If you are writing a tool, we would prefer if you used Struts and JSPs, however it
is not mandatory. Using Struts and JSPs will increase the chances that the tool becomes a tool bundled with the standard release. Even if you choose not to use Struts and/or JSPs, please try to follow the rest of the guidelines on this page.
We find this is the most "reliable" doctype to use:
<!DOCTYPE HTML PUBLIC "-//W3C//DTD HTML 4.01 Transitional//EN"
To ensure that your tool has the same look and feel as the general LAMS look, please use the <lams:css/> tag in your user interface. This will pick up the user's currently selected stylesheet.
The tool icon is displayed two places in authoring - in the toolkit on the left hand side and on the canvas. The size of the icon is different in the two places.
If you do not supply an icon either the tool icon will be blank or the "missing" icon (question mark with a line through it) will appear.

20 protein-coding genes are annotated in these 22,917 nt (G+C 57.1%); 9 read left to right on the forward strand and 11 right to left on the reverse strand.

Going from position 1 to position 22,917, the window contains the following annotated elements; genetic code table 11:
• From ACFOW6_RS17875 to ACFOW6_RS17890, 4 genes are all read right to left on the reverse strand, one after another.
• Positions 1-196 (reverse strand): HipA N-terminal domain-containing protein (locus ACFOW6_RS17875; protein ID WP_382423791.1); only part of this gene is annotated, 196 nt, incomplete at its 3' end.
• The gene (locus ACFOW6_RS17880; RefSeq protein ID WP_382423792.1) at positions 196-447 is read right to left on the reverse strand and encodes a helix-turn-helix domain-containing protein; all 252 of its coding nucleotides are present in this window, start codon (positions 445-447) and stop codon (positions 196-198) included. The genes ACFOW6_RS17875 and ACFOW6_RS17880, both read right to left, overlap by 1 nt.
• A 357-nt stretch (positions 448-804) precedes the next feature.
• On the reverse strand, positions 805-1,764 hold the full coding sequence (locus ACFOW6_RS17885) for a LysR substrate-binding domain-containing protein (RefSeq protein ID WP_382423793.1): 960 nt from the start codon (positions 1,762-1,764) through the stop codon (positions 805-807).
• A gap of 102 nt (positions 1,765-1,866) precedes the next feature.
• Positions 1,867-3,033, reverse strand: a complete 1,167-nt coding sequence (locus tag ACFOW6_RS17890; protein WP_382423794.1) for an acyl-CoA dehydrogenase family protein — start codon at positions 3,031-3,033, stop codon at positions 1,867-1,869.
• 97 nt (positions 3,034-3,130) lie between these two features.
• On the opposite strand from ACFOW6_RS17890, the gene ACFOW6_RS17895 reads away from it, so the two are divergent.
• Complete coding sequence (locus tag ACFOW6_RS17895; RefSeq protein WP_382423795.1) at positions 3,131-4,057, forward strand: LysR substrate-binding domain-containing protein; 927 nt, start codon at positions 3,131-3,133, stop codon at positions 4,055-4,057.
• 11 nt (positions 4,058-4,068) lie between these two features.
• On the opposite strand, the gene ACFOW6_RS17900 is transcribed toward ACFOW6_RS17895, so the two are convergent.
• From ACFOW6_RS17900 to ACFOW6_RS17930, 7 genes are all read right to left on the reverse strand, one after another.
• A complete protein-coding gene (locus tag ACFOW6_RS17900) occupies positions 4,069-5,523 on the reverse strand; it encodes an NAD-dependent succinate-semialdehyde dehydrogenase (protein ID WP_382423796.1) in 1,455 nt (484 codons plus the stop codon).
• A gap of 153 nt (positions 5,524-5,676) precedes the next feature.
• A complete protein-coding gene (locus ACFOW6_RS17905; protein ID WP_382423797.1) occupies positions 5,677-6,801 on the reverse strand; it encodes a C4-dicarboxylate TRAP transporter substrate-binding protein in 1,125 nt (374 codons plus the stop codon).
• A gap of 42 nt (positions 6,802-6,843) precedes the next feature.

The image used as the tool icon must be either a SWF or a JPEG as these are the only two formats that Flash is able to load on the fly.
A SWF format (created using vector graphics) is the preferred format. This will allow the icon to be scaled without any loss of quality.
If you have Adobe Illustrator, you should create your image in Illustrator and instead of doing file Save or Save As, do File > Export and then in the file type selection select .swf format.
If you do not have access to Adobe Illustrator or another program which can create SWFs, then you can create your icon as a JPEG. We recommend creating the JPEG as 30 to 35 pixels in height and width as this should allow the JPEG to be used unscaled on the canvas. It will be scaled down for the toolkit but scaling down is normally better than scaling up!
If you have a JPEG that you want to convert to a SWF, you can use the JPG2SWF utility (http://www.zarinmedia.com/software/) to convert from JPEG to SWF. However the quality will not be as good as a SWF made up directly in Illustrator and never converted to a bitmap.
We don't have a lot of fixed rules about what the web directory in the webapp should look like. Our guidelines are:
- Put the tlds and related stuff as per Tag Library Definitions.
- Don't put classes in the WEB-INF directory. Your classes go in your JAR file and having them in two places asks for problems with the classloader.
- Images go in an images directory
- JSPs do not go in the WEB-INF directory.
- If you want to break up JSPs into subdirectories, then have an "include" or "common" or "shared" directory for shared JSPS and then break them into authoring, monitoring, learning, etc.